Colin Campbell is the scourge of this league right now… he’s a buffoon. His decisions in the playoffs last year should have gotten him straight canned in the off-season. And thus, his continued employment is an embarrassment to the league.
In my book, you need to follow the NFL's lead here. Yes, they go way overboard on the No Fun League stuff, but when it comes to protecting the players they are dead-on.
They don't try to be a mind-reader and divine intention of a player's action... you make a dangerous play (helmet-to-helmet, horsecollar, chop-block, etc), regardless of whether that player was hurt (which is where the NHL REALLY drops the ball), you're gonna be punished.
That sends a clear message... do bad things (even if they don't catch you in the game), you're gonna pay for it. The NHL standard is, you do bad things... as long as you don't hurt the guy, you get away with it.
Ruling on these issues, is similar to judging how effectively you play the game (or any game for that matter); practice the right way, good things will happen, and vice versa. I have taught many people to play golf, and the easy mistake to make is to look at the results rather than the quality of shot. A duff that goes 10 feet from the pin, is easy to be excited about, but is far less effective than a pure stroke that went thirty feet right due to poor alignment. In the long run, the more quality strokes you make, the better your game will be.
There is a similar relationship between the players' actions and the results. In such an environment, an elbow to the head is a play that a high percentage of the time will do exactly what is intended. Shake the guy up, exact some revenge, throw him off his game and not seriously hurt the guy. And since the league doesn't usually penalize players for elbows that don't end up injuring anyone, you'll get away with likely little more than a 2 minute penalty (what? 90% of the time?). Seems like a fairly high percentage play. One who's only downside is that once every so often, somebody catches a guy the wrong way and will get suspended and fined. "Eh, that's the risk of being a physical player". It's not a stretch to suggest that this way of enforcement actually encourages dangerous behavior.
The fact that you are engaging in an activity that has NO respect for the health of your fellow player - if things go wrong, you can quite literally end someone career and give them life-long brain trauma - is certainly not on most players mind when they elbow someone. But that's where the league needs to step in and FORCE them to take that play out of their repertoire.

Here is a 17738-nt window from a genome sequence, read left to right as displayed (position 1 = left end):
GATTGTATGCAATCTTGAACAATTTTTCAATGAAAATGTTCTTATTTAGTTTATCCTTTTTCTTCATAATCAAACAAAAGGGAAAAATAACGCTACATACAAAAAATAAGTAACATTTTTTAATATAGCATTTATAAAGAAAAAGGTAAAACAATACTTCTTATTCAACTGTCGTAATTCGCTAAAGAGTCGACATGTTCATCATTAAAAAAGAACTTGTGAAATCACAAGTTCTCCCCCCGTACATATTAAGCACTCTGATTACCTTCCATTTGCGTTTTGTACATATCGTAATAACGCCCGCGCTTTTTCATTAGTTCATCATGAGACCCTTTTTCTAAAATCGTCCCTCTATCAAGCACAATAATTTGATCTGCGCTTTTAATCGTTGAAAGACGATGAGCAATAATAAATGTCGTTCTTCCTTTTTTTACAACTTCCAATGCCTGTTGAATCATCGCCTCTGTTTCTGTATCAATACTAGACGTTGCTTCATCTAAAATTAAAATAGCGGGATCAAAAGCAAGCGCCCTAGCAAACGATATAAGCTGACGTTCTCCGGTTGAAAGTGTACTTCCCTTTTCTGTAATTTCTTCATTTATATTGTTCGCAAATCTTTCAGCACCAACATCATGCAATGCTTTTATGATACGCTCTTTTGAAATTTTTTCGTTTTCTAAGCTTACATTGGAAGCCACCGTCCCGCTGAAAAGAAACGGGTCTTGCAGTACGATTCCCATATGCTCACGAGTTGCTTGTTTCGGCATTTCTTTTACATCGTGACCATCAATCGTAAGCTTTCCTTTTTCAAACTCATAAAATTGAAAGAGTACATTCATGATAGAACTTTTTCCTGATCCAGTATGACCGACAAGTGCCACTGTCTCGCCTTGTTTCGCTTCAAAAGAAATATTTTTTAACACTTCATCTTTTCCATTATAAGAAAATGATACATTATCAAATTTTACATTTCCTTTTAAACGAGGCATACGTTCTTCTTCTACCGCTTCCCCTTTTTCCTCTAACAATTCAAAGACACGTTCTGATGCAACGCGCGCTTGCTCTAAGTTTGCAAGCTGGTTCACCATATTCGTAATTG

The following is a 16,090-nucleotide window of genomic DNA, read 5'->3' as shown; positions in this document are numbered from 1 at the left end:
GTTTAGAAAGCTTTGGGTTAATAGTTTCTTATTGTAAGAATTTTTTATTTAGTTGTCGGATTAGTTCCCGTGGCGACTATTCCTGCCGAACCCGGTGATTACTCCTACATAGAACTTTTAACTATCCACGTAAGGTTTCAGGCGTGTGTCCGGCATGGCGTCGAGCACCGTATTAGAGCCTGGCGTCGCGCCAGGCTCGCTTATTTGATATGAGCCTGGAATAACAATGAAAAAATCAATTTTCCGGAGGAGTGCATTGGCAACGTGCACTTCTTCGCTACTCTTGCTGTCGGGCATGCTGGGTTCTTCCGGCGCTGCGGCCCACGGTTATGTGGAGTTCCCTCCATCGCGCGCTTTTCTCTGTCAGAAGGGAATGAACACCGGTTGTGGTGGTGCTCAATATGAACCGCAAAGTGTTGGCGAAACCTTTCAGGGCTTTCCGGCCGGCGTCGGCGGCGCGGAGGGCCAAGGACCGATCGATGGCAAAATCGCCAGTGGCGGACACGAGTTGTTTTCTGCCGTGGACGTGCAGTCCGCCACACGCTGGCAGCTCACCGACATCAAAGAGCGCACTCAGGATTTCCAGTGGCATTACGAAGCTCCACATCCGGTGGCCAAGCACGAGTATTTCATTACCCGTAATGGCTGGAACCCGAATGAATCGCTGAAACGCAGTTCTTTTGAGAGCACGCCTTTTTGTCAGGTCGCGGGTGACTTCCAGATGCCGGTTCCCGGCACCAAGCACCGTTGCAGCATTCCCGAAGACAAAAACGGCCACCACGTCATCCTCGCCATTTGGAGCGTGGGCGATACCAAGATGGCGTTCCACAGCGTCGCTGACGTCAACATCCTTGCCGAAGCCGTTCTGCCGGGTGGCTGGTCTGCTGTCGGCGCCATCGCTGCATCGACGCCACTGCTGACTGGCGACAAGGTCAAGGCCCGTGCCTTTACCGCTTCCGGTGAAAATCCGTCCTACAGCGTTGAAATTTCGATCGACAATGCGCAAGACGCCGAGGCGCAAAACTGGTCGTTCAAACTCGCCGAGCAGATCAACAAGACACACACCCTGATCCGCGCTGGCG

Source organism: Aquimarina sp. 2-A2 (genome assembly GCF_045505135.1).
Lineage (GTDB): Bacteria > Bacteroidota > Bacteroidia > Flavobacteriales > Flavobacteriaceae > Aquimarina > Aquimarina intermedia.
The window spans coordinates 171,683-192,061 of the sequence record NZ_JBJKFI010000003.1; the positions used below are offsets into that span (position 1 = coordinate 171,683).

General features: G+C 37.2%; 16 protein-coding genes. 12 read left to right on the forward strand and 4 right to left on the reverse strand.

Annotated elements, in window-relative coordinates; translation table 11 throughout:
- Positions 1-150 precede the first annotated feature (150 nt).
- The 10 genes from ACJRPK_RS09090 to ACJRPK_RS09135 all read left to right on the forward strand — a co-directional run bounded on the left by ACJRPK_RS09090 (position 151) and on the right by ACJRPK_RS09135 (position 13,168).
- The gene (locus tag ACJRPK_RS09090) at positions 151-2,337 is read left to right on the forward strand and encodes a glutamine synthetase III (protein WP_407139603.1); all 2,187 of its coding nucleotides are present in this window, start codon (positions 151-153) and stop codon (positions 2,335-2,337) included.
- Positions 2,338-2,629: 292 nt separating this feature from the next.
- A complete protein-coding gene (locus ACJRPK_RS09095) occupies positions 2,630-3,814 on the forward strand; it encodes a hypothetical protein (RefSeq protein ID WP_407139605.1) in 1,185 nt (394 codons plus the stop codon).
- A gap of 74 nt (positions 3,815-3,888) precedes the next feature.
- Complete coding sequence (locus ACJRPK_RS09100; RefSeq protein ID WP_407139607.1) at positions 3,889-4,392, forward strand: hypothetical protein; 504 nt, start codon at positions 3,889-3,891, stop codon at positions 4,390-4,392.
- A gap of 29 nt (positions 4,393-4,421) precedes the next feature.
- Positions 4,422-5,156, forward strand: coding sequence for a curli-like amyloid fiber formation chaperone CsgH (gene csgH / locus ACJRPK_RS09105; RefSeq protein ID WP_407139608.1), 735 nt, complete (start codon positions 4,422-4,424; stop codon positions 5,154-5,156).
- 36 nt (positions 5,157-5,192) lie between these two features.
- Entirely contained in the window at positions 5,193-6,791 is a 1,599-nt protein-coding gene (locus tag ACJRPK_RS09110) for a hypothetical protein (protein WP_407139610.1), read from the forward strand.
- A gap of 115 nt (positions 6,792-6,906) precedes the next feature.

In the long run, the more you consistently rule against dangerous play, the more your players will respect it. The argument that consistent and firm ruling will take away some of the aggressive physical play is ridiculous in my book, aside from the rare accidental elbowing, most dangerous plays in the NHL, especially shots to the head, are intended. Isn't it worth fining/suspending a few accidental shots to the head, better than the current plan? I would think the number of accidental dangerous plays would drop too once players are more aware of safe play.
The NFL is one of the (if not THE) hardest hitting sports on the planet, and their players have been fined, suspended and brow-beaten into having the most respect for each others safety. The NFL seems to have no problem putting a tough, physical product out on the field that has, for the most part, a fairly strong sense of fair play and player safety.
Think back to Campbell NOT suspending Mike Cammalleri in the playoffs for reasons that had to do with the game situation, and you have the perfect example not adjudicating for actions but rather for intent (and even more egregiously, results).
P.S. We'll leave out the fact that they coddle their QBs too much... that's another discussion for another day.
As requested here are some examples:
Puck Daddy lists a few examples of inconsistent punishment on head-shots from last years playoffs.
A few days later, Brashear is suspended for his head-hunt
This cheap shot from Patrick Kaleta, gets no suspension, even though he clearly jumped. While this similar cheap shot from Denis Gauthier draws a 5 game suspension because Josh Gorges is injured on the play. These two seem pretty similar to me and should get the same, firm punishment IMO.
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